↳

If you do the math, it should be in the middle. The system is a first order system so that it reaches to steady states takes 4*time constant. The time constant is Ah/mCp. Based on this, those two will reach steady states based on their own surface Area (For convection) and mass at different rates. Once one of them reach to the steady state, you should mix them. Less

Product Engineer Trainee was asked...25 September 2015

↳

It takes 4 flips to calculate 11 minutes. You have tu turn both sand watches same time as anyone of them is been finished first. $ = 1 minute and @ = Flip. $$$$$@$$$$@$@$ Explanation: Once 5 minute over and flip both watches. Timer is 4 minute and 5 minute as 4 minute over flip the watch so till now 9 minutes over now watches running for 1 minute and 9 minute. Once 1 minute over flip watches again watches running for 1 Minute and 5 Minute. Once one minute watch is finished egg is cooked. Less

↳

It takes 4 flips to calculate 11 minutes. You have tu turn both sand watches same time as anyone of them is been finished first. $ = 1 minute and @ = Flip. $$$$$@$$$$@$@$ Explanation: Once 5 minute over and flip both watches. Timer is 4 minute and 5 minute as 4 minute over flip the watch so till now 9 minutes over now watches running for 1 minute and 9 minute. Once 1 minute over flip watches again watches running for 1 Minute and 5 Minute. Once one minute watch is finished egg is cooked. Less

↳

I ll start both watch After 5 mins I ll have 4 remaining in 9 min watch and 5 min watch will go down Then I ll start 5 min watch again When 9 min watch finishes it's time we will have 1 min remaining in 5 min watch Now I ll start 9 min watch again in 1 min I ll have 1 min sand down in 9 min watch and 5 min watch will have all its sand down Until now we are done with 10 mins with 5 min watch used 2 times Now we will use 1 min sand which is down in 9min watch to calculate 11 th min Less

Product Design Engineer was asked...1 September 2017

↳

same length but, 8 times width for inertia

↳

You cut 1mm width strips and use the width as the thickness.

↳

The width needs to be 4X greater on the .5mm thick beam to match the MoI

Product Design Engineer was asked...12 September 2013

↳

This is a beam bending question, the max deflection will be at the end of the bend, which, if you assume it is simple beam bending, will be y=FL^3/EI The Young's Modulus of Al is around 70 GPA while SST's is around 200 GPA. Now we need the inertia I, if, Ial is bigger than 20/7 of Isst, then Yal will be smaller than Ysst, so you would like to choose Al because it has a smaller deflection. If it is the other way around, then you will need to choose SST because the deflection is smaller for SST. So you will need to clarify 2b is the high side or the width side. Less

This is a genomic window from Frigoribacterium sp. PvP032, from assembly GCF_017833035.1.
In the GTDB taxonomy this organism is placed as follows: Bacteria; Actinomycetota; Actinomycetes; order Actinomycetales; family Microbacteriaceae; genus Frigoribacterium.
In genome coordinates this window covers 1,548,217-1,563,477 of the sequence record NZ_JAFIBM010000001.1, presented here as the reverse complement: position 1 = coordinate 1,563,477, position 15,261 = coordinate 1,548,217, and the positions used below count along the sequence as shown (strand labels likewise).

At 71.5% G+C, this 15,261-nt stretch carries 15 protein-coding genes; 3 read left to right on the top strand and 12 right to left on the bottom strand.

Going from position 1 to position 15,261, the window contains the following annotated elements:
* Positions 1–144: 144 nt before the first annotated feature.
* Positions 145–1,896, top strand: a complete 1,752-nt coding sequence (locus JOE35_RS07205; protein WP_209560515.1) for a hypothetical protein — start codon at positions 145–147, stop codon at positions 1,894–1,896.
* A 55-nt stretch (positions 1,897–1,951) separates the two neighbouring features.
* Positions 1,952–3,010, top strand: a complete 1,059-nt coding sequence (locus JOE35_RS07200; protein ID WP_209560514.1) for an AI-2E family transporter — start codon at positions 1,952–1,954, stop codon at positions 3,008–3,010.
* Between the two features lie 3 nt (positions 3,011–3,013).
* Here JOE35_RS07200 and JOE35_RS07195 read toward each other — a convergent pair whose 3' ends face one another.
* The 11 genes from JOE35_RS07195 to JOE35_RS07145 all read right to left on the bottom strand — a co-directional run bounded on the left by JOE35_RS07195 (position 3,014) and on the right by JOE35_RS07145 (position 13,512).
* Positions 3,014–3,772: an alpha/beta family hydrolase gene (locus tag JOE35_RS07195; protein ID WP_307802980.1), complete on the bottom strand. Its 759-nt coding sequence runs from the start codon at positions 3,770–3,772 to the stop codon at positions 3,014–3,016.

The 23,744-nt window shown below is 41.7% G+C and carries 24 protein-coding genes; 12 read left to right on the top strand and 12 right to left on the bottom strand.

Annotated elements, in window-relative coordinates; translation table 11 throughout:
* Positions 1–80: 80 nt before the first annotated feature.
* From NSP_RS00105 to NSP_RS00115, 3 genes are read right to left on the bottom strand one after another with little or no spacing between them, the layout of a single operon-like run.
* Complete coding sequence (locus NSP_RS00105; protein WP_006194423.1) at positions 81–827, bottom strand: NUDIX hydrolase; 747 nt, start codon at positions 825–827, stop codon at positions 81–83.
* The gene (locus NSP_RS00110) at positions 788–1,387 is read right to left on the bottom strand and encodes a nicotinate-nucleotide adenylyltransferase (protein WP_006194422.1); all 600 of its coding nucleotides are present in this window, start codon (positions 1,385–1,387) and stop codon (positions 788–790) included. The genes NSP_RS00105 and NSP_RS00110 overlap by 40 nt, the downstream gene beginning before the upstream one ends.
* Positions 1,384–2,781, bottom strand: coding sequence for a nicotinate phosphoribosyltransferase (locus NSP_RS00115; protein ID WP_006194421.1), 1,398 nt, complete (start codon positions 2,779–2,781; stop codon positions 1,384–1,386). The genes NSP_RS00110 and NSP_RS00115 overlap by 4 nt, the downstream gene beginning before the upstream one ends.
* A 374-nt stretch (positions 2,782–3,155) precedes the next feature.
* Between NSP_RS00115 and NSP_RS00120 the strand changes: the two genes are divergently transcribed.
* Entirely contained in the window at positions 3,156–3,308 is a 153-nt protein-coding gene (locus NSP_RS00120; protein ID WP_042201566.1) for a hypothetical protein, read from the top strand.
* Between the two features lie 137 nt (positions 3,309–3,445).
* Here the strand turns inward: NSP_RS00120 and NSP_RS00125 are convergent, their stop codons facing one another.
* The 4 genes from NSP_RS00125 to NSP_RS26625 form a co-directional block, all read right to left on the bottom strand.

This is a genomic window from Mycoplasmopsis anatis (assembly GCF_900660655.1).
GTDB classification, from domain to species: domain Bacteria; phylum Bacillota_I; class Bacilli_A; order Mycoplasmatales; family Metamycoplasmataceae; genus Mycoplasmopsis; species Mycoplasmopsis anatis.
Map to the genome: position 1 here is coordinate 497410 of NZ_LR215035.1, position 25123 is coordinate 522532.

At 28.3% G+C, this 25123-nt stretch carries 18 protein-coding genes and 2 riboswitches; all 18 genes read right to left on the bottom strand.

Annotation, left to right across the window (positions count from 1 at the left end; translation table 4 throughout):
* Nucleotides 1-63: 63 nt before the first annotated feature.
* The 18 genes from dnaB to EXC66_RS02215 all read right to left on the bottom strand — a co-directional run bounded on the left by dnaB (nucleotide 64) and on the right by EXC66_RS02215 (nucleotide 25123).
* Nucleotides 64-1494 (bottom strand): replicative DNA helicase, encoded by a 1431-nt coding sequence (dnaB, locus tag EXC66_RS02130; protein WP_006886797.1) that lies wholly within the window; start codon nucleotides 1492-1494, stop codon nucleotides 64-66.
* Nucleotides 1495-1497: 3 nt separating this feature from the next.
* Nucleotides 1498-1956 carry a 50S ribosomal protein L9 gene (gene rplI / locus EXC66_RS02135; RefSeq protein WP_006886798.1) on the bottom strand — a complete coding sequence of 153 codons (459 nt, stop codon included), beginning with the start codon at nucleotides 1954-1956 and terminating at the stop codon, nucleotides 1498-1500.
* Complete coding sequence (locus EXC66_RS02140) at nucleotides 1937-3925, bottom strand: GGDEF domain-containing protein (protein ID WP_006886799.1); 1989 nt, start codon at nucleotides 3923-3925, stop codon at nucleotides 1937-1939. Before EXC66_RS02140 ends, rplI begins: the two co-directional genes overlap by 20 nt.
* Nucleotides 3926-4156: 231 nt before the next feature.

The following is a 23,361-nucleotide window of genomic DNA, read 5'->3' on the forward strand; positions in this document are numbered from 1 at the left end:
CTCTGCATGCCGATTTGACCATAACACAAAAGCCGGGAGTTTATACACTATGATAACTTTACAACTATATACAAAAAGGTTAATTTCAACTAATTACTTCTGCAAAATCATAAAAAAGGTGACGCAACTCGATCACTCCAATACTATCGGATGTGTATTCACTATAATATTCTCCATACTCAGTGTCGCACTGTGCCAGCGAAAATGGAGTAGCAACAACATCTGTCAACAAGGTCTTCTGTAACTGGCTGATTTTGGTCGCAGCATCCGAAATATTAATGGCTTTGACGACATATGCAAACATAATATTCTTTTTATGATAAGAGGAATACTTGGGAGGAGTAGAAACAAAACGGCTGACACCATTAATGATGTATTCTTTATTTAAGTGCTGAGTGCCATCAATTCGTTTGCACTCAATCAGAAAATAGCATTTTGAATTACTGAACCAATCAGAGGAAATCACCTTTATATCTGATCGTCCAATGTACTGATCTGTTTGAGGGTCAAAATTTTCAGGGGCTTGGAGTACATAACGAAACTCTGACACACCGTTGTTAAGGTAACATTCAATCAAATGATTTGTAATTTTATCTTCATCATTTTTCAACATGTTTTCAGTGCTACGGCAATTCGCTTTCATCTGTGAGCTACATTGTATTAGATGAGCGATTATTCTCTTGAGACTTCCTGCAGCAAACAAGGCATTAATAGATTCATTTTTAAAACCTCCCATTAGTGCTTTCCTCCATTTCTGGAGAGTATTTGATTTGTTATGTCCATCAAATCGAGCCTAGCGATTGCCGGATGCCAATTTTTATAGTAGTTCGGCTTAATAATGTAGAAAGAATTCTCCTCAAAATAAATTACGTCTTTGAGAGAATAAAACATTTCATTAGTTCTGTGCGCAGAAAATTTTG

↳

This is a beam bending question, the max deflection will be at the end of the bend, which, if you assume it is simple beam bending, will be y=FL^3/EI The Young's Modulus of Al is around 70 GPA while SST's is around 200 GPA. Now we need the inertia I, if, Ial is bigger than 20/7 of Isst, then Yal will be smaller than Ysst, so you would like to choose Al because it has a smaller deflection. If it is the other way around, then you will need to choose SST because the deflection is smaller for SST. So you will need to clarify 2b is the high side or the width side. Less

↳

1) there are many answers to this.. but the key is asking many questions to learn more about the problem and your capabilities. depending on how you go about the questions expect follow up questions on your decisions. I put the 1 blanket between ice and wood, 1 blanket on the surface close to the wall. Although there is no air circulation initially, as time passes heat exchange between ice and air start movement and creates convection (downward draft), higher velocity on the 30cm side and more heat exchange. 2) Remember beam theory, UTS is the key to answer this question. 3) Try to go over all the Apple components you can find and make a few practices before you go. I actually looked at ifixit.com to learn more about the Apple products. Think how it could have been manufactured. Less

failure analysis engineerhardware engineerintegration engineersystems engineermanufacturing engineerdesign engineerproject coordinatorengineering managerelectrical engineerprocess engineertest engineerapplications engineertechnical sales engineermechanical engineersustaining engineeryield engineerreliability engineer